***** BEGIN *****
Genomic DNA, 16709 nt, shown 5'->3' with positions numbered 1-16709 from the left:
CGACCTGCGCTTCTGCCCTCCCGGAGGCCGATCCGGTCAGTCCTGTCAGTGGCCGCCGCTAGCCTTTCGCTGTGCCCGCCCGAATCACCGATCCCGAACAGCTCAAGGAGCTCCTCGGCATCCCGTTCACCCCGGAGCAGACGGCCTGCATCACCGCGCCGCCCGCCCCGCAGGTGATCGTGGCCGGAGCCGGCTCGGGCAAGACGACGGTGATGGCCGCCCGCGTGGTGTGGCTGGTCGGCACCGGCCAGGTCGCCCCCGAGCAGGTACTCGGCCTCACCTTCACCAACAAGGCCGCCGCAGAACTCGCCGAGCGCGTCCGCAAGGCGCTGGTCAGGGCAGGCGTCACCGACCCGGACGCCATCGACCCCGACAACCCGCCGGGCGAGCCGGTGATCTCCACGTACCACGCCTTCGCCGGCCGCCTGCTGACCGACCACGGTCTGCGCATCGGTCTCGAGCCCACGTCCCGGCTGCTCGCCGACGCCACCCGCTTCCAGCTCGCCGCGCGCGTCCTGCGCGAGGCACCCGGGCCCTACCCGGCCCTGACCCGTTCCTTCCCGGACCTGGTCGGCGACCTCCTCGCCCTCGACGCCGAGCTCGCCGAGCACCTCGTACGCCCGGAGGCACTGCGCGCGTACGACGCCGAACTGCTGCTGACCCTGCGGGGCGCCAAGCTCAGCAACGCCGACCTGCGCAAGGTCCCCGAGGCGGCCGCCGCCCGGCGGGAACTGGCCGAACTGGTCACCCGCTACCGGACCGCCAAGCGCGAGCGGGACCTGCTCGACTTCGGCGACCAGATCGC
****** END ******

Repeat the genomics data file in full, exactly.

Genomic DNA, 16709 nt, shown 5'->3' with positions numbered 1-16709 from the left:
CGACCTGCGCTTCTGCCCTCCCGGAGGCCGATCCGGTCAGTCCTGTCAGTGGCCGCCGCTAGCCTTTCGCTGTGCCCGCCCGAATCACCGATCCCGAACAGCTCAAGGAGCTCCTCGGCATCCCGTTCACCCCGGAGCAGACGGCCTGCATCACCGCGCCGCCCGCCCCGCAGGTGATCGTGGCCGGAGCCGGCTCGGGCAAGACGACGGTGATGGCCGCCCGCGTGGTGTGGCTGGTCGGCACCGGCCAGGTCGCCCCCGAGCAGGTACTCGGCCTCACCTTCACCAACAAGGCCGCCGCAGAACTCGCCGAGCGCGTCCGCAAGGCGCTGGTCAGGGCAGGCGTCACCGACCCGGACGCCATCGACCCCGACAACCCGCCGGGCGAGCCGGTGATCTCCACGTACCACGCCTTCGCCGGCCGCCTGCTGACCGACCACGGTCTGCGCATCGGTCTCGAGCCCACGTCCCGGCTGCTCGCCGACGCCACCCGCTTCCAGCTCGCCGCGCGCGTCCTGCGCGAGGCACCCGGGCCCTACCCGGCCCTGACCCGTTCCTTCCCGGACCTGGTCGGCGACCTCCTCGCCCTCGACGCCGAGCTCGCCGAGCACCTCGTACGCCCGGAGGCACTGCGCGCGTACGACGCCGAACTGCTGCTGACCCTGCGGGGCGCCAAGCTCAGCAACGCCGACCTGCGCAAGGTCCCCGAGGCGGCCGCCGCCCGGCGGGAACTGGCCGAACTGGTCACCCGCTACCGGACCGCCAAGCGCGAGCGGGACCTGCTCGACTTCGGCGACCAGATCGC